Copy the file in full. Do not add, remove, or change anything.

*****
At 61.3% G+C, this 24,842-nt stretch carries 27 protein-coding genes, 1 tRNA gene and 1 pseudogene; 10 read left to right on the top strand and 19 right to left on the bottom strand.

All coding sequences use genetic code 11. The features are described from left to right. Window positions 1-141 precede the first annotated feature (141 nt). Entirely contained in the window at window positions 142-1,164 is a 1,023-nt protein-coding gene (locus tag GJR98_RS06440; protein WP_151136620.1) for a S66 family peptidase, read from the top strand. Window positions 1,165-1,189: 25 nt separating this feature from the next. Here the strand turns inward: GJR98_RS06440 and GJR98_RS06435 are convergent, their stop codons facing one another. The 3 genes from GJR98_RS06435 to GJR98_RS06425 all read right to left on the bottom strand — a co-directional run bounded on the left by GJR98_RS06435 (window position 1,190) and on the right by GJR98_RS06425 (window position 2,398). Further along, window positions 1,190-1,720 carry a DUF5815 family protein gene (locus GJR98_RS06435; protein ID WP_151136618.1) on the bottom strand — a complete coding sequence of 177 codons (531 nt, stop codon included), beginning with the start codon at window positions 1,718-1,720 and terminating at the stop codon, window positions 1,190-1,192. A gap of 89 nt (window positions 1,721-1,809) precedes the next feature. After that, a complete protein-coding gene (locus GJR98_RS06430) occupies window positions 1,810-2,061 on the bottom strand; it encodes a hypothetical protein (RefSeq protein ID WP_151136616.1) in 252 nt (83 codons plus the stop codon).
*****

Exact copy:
At 61.3% G+C, this 24,842-nt stretch carries 27 protein-coding genes, 1 tRNA gene and 1 pseudogene; 10 read left to right on the top strand and 19 right to left on the bottom strand.

All coding sequences use genetic code 11. The features are described from left to right. Window positions 1-141 precede the first annotated feature (141 nt). Entirely contained in the window at window positions 142-1,164 is a 1,023-nt protein-coding gene (locus tag GJR98_RS06440; protein WP_151136620.1) for a S66 family peptidase, read from the top strand. Window positions 1,165-1,189: 25 nt separating this feature from the next. Here the strand turns inward: GJR98_RS06440 and GJR98_RS06435 are convergent, their stop codons facing one another. The 3 genes from GJR98_RS06435 to GJR98_RS06425 all read right to left on the bottom strand — a co-directional run bounded on the left by GJR98_RS06435 (window position 1,190) and on the right by GJR98_RS06425 (window position 2,398). Further along, window positions 1,190-1,720 carry a DUF5815 family protein gene (locus GJR98_RS06435; protein ID WP_151136618.1) on the bottom strand — a complete coding sequence of 177 codons (531 nt, stop codon included), beginning with the start codon at window positions 1,718-1,720 and terminating at the stop codon, window positions 1,190-1,192. A gap of 89 nt (window positions 1,721-1,809) precedes the next feature. After that, a complete protein-coding gene (locus GJR98_RS06430) occupies window positions 1,810-2,061 on the bottom strand; it encodes a hypothetical protein (RefSeq protein ID WP_151136616.1) in 252 nt (83 codons plus the stop codon).